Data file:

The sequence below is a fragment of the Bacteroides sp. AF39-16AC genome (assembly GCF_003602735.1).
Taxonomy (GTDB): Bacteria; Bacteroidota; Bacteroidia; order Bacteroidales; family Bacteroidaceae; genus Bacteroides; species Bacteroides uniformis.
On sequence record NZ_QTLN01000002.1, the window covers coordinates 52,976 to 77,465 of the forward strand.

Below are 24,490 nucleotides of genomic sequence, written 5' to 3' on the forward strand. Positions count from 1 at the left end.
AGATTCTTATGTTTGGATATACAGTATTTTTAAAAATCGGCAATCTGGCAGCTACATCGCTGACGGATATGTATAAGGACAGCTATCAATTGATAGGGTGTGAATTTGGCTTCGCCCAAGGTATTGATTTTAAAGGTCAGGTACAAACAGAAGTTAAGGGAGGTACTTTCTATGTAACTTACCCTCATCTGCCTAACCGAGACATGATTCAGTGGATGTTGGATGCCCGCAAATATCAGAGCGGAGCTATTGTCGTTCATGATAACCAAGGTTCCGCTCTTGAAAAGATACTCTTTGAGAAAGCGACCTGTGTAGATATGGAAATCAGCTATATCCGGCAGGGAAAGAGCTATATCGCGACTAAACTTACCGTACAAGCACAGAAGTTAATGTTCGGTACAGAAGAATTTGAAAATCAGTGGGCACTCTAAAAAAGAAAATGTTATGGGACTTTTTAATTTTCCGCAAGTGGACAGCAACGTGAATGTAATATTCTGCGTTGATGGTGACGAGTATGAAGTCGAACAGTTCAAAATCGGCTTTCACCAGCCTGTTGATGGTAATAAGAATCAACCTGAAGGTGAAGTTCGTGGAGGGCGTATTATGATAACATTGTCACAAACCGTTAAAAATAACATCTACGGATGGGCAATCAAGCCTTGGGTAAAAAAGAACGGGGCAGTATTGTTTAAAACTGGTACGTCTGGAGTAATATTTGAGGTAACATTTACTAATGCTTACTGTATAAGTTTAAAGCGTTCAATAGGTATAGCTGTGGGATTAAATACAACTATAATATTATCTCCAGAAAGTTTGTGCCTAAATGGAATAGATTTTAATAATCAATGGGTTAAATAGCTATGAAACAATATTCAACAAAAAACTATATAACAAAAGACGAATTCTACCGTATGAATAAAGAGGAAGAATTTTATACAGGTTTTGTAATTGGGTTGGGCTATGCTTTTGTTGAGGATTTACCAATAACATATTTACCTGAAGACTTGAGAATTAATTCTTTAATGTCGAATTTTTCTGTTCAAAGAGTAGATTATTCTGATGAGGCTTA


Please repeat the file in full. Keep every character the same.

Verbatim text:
The sequence below is a fragment of the Bacteroides sp. AF39-16AC genome (assembly GCF_003602735.1).
Taxonomy (GTDB): Bacteria; Bacteroidota; Bacteroidia; order Bacteroidales; family Bacteroidaceae; genus Bacteroides; species Bacteroides uniformis.
On sequence record NZ_QTLN01000002.1, the window covers coordinates 52,976 to 77,465 of the forward strand.

Below are 24,490 nucleotides of genomic sequence, written 5' to 3' on the forward strand. Positions count from 1 at the left end.
AGATTCTTATGTTTGGATATACAGTATTTTTAAAAATCGGCAATCTGGCAGCTACATCGCTGACGGATATGTATAAGGACAGCTATCAATTGATAGGGTGTGAATTTGGCTTCGCCCAAGGTATTGATTTTAAAGGTCAGGTACAAACAGAAGTTAAGGGAGGTACTTTCTATGTAACTTACCCTCATCTGCCTAACCGAGACATGATTCAGTGGATGTTGGATGCCCGCAAATATCAGAGCGGAGCTATTGTCGTTCATGATAACCAAGGTTCCGCTCTTGAAAAGATACTCTTTGAGAAAGCGACCTGTGTAGATATGGAAATCAGCTATATCCGGCAGGGAAAGAGCTATATCGCGACTAAACTTACCGTACAAGCACAGAAGTTAATGTTCGGTACAGAAGAATTTGAAAATCAGTGGGCACTCTAAAAAAGAAAATGTTATGGGACTTTTTAATTTTCCGCAAGTGGACAGCAACGTGAATGTAATATTCTGCGTTGATGGTGACGAGTATGAAGTCGAACAGTTCAAAATCGGCTTTCACCAGCCTGTTGATGGTAATAAGAATCAACCTGAAGGTGAAGTTCGTGGAGGGCGTATTATGATAACATTGTCACAAACCGTTAAAAATAACATCTACGGATGGGCAATCAAGCCTTGGGTAAAAAAGAACGGGGCAGTATTGTTTAAAACTGGTACGTCTGGAGTAATATTTGAGGTAACATTTACTAATGCTTACTGTATAAGTTTAAAGCGTTCAATAGGTATAGCTGTGGGATTAAATACAACTATAATATTATCTCCAGAAAGTTTGTGCCTAAATGGAATAGATTTTAATAATCAATGGGTTAAATAGCTATGAAACAATATTCAACAAAAAACTATATAACAAAAGACGAATTCTACCGTATGAATAAAGAGGAAGAATTTTATACAGGTTTTGTAATTGGGTTGGGCTATGCTTTTGTTGAGGATTTACCAATAACATATTTACCTGAAGACTTGAGAATTAATTCTTTAATGTCGAATTTTTCTGTTCAAAGAGTAGATTATTCTGATGAGGCTTA